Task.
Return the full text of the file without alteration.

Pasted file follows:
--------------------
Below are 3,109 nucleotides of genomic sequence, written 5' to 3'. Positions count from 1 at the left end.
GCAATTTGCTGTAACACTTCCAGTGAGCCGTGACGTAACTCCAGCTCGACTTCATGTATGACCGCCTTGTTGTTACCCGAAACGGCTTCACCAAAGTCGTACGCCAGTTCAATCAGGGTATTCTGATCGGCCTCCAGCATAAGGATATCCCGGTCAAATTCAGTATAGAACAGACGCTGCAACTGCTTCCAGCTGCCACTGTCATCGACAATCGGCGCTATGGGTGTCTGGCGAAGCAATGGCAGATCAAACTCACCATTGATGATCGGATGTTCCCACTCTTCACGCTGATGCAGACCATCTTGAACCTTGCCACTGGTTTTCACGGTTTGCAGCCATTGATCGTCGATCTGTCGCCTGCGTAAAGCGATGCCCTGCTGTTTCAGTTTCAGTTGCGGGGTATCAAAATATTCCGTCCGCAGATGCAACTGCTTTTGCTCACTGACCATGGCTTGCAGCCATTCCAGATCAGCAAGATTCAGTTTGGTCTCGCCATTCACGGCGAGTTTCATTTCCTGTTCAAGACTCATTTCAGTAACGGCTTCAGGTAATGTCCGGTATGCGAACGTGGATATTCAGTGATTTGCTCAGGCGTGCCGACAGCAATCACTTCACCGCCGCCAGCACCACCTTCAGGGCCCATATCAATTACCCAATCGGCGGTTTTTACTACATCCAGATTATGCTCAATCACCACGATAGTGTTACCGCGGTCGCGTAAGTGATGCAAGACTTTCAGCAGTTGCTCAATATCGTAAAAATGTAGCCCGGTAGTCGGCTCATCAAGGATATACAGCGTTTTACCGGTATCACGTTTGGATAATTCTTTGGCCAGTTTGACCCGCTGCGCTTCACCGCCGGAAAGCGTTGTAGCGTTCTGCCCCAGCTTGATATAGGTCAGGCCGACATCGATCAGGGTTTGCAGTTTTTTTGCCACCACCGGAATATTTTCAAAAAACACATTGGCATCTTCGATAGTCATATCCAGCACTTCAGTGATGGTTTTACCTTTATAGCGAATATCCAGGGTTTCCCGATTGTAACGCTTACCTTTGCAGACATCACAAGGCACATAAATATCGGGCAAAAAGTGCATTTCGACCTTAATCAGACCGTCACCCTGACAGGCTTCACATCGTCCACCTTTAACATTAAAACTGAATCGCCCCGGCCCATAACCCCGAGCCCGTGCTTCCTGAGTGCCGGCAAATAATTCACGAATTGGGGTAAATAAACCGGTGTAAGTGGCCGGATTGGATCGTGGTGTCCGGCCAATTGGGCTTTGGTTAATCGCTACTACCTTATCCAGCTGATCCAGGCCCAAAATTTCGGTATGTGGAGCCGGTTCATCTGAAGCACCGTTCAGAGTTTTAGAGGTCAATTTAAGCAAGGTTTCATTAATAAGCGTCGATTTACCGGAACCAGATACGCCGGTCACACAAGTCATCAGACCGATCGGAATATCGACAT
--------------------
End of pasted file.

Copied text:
Below are 3,109 nucleotides of genomic sequence, written 5' to 3'. Positions count from 1 at the left end.
GCAATTTGCTGTAACACTTCCAGTGAGCCGTGACGTAACTCCAGCTCGACTTCATGTATGACCGCCTTGTTGTTACCCGAAACGGCTTCACCAAAGTCGTACGCCAGTTCAATCAGGGTATTCTGATCGGCCTCCAGCATAAGGATATCCCGGTCAAATTCAGTATAGAACAGACGCTGCAACTGCTTCCAGCTGCCACTGTCATCGACAATCGGCGCTATGGGTGTCTGGCGAAGCAATGGCAGATCAAACTCACCATTGATGATCGGATGTTCCCACTCTTCACGCTGATGCAGACCATCTTGAACCTTGCCACTGGTTTTCACGGTTTGCAGCCATTGATCGTCGATCTGTCGCCTGCGTAAAGCGATGCCCTGCTGTTTCAGTTTCAGTTGCGGGGTATCAAAATATTCCGTCCGCAGATGCAACTGCTTTTGCTCACTGACCATGGCTTGCAGCCATTCCAGATCAGCAAGATTCAGTTTGGTCTCGCCATTCACGGCGAGTTTCATTTCCTGTTCAAGACTCATTTCAGTAACGGCTTCAGGTAATGTCCGGTATGCGAACGTGGATATTCAGTGATTTGCTCAGGCGTGCCGACAGCAATCACTTCACCGCCGCCAGCACCACCTTCAGGGCCCATATCAATTACCCAATCGGCGGTTTTTACTACATCCAGATTATGCTCAATCACCACGATAGTGTTACCGCGGTCGCGTAAGTGATGCAAGACTTTCAGCAGTTGCTCAATATCGTAAAAATGTAGCCCGGTAGTCGGCTCATCAAGGATATACAGCGTTTTACCGGTATCACGTTTGGATAATTCTTTGGCCAGTTTGACCCGCTGCGCTTCACCGCCGGAAAGCGTTGTAGCGTTCTGCCCCAGCTTGATATAGGTCAGGCCGACATCGATCAGGGTTTGCAGTTTTTTTGCCACCACCGGAATATTTTCAAAAAACACATTGGCATCTTCGATAGTCATATCCAGCACTTCAGTGATGGTTTTACCTTTATAGCGAATATCCAGGGTTTCCCGATTGTAACGCTTACCTTTGCAGACATCACAAGGCACATAAATATCGGGCAAAAAGTGCATTTCGACCTTAATCAGACCGTCACCCTGACAGGCTTCACATCGTCCACCTTTAACATTAAAACTGAATCGCCCCGGCCCATAACCCCGAGCCCGTGCTTCCTGAGTGCCGGCAAATAATTCACGAATTGGGGTAAATAAACCGGTGTAAGTGGCCGGATTGGATCGTGGTGTCCGGCCAATTGGGCTTTGGTTAATCGCTACTACCTTATCCAGCTGATCCAGGCCCAAAATTTCGGTATGTGGAGCCGGTTCATCTGAAGCACCGTTCAGAGTTTTAGAGGTCAATTTAAGCAAGGTTTCATTAATAAGCGTCGATTTACCGGAACCAGATACGCCGGTCACACAAGTCATCAGACCGATCGGAATATCGACAT